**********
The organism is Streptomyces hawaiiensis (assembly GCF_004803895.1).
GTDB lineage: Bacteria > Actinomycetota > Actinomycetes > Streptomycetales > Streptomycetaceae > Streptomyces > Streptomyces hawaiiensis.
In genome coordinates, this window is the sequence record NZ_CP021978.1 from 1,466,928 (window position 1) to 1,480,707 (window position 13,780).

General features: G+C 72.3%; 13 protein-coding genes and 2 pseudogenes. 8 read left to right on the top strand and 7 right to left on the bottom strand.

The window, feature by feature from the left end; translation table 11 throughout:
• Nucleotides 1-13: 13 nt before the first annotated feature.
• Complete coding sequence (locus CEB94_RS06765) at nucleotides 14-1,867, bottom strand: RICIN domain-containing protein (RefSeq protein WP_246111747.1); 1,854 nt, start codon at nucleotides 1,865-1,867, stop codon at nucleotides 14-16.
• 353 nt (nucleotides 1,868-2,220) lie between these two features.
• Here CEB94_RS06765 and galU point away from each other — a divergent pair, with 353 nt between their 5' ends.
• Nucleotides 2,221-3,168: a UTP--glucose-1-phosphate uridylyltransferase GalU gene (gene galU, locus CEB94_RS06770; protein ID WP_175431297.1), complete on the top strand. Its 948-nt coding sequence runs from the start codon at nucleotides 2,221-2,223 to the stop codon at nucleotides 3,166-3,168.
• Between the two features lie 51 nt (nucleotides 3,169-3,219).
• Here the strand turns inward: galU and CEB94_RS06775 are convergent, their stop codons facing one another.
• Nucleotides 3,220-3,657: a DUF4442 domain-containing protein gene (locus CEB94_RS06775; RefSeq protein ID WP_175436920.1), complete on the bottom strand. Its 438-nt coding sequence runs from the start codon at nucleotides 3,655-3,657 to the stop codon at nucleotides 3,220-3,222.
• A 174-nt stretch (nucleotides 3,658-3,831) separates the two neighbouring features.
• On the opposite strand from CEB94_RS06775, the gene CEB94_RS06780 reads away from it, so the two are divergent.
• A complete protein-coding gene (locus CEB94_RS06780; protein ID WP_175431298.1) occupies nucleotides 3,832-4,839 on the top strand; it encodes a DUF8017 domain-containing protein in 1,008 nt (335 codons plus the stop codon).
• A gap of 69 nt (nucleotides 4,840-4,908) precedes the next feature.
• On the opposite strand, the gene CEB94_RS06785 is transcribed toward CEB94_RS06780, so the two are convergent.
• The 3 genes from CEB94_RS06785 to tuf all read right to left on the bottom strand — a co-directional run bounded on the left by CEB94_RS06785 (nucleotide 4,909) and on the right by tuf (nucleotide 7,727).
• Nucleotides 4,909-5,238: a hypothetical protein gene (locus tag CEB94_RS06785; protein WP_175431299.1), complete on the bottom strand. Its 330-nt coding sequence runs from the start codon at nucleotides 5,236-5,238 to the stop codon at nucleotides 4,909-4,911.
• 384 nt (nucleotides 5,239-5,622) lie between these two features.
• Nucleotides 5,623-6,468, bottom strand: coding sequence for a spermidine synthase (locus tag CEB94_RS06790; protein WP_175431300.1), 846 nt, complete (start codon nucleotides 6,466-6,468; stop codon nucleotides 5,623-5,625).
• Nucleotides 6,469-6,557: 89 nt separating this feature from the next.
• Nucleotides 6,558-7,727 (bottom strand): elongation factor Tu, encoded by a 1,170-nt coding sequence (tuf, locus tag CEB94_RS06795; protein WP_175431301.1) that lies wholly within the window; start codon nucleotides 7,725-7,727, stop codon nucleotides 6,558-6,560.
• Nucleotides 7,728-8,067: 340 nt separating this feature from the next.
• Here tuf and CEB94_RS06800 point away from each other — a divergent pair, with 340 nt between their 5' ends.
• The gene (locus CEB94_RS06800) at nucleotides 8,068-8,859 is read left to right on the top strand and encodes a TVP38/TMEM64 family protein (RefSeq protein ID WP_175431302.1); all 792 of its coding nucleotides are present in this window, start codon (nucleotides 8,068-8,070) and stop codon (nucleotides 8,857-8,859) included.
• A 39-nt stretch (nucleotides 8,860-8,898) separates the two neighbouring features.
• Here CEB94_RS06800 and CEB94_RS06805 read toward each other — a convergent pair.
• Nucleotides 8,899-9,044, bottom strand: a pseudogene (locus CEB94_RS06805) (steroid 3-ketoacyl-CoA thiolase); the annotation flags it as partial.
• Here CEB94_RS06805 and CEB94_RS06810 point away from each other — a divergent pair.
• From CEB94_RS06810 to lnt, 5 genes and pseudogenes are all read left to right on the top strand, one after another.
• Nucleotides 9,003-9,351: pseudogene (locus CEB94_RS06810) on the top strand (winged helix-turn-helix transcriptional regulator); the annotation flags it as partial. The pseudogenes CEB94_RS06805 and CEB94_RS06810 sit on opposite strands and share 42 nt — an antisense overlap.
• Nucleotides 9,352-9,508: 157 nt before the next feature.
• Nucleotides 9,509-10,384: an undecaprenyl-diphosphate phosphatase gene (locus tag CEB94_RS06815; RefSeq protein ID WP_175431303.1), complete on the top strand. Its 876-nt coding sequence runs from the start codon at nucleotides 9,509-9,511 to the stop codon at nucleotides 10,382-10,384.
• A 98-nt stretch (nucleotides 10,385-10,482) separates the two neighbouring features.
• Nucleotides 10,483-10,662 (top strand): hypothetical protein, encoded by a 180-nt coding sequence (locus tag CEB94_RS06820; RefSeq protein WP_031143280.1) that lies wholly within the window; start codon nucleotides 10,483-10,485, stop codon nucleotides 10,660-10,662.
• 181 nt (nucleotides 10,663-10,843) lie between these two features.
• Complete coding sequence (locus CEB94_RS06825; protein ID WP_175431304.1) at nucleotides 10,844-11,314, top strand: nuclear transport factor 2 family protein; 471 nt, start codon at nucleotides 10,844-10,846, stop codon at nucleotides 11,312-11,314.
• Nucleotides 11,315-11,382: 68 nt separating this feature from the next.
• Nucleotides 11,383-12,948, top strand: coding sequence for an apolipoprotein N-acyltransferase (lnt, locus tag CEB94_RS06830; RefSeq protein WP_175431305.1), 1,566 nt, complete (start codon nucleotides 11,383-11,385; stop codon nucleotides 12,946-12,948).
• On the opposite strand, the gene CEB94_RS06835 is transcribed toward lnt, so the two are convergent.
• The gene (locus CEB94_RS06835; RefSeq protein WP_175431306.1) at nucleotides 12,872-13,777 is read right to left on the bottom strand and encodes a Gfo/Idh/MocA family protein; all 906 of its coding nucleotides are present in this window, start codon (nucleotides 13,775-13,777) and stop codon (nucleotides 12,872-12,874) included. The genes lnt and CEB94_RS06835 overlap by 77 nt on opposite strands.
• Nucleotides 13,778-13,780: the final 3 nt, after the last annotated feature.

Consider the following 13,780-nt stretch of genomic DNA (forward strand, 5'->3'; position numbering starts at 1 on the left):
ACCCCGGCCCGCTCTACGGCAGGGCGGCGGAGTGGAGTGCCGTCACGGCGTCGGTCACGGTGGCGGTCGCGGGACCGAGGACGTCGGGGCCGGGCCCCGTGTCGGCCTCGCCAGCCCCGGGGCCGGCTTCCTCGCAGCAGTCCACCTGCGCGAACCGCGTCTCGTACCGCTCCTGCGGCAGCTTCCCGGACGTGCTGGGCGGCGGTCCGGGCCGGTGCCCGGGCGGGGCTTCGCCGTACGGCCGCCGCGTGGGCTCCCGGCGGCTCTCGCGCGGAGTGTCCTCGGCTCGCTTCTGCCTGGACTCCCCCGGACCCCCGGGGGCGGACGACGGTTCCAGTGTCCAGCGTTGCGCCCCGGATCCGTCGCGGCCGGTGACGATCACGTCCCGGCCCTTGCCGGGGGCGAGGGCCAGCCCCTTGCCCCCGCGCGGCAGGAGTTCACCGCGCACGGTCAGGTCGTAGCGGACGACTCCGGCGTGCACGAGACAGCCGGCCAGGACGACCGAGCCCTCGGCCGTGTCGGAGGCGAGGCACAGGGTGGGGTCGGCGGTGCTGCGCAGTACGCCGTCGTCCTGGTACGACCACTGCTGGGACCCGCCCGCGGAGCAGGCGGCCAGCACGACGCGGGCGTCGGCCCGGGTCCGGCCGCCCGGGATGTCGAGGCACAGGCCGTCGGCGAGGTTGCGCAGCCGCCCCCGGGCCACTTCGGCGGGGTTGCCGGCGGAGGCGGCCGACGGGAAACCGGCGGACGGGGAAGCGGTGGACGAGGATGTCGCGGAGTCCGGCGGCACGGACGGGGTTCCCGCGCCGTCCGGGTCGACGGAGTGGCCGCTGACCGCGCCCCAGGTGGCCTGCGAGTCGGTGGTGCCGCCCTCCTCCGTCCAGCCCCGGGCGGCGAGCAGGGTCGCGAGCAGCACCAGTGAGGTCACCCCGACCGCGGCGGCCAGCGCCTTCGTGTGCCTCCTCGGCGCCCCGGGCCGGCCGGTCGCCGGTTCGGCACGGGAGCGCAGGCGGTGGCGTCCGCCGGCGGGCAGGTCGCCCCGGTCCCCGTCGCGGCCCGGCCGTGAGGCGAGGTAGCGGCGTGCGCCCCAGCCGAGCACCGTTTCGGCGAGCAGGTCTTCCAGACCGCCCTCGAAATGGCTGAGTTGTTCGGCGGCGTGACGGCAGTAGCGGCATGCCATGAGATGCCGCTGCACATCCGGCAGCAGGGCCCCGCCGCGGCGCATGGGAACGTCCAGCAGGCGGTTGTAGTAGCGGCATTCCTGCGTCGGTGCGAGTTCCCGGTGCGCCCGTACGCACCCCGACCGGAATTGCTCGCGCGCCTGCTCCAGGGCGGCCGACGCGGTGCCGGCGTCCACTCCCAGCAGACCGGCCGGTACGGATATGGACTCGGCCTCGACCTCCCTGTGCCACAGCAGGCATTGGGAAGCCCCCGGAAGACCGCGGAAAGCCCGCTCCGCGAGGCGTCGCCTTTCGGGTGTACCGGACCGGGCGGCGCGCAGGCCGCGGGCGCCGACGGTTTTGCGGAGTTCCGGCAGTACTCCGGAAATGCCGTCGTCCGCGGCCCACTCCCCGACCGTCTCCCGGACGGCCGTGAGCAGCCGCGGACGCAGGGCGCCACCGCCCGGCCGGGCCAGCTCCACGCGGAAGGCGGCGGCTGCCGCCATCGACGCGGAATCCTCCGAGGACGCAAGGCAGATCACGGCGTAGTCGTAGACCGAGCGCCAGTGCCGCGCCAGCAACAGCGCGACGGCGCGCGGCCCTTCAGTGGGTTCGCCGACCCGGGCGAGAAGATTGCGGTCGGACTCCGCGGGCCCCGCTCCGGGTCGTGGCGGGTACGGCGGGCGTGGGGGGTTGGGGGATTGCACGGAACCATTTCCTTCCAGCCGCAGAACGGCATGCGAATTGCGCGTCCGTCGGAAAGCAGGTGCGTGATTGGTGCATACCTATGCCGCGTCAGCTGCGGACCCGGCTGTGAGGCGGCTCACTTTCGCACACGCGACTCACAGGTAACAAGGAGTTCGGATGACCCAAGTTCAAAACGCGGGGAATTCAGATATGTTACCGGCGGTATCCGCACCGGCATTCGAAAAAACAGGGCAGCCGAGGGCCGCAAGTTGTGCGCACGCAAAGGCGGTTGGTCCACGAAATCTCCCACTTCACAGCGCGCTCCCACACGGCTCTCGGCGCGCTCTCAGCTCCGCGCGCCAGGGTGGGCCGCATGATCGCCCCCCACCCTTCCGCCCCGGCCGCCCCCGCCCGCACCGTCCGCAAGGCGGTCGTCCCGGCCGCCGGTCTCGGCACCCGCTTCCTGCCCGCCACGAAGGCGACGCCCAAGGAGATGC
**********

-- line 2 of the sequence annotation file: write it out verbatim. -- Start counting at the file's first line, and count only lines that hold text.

GTDB lineage: Bacteria > Actinomycetota > Actinomycetes > Streptomycetales > Streptomycetaceae > Streptomyces > Streptomyces hawaiiensis.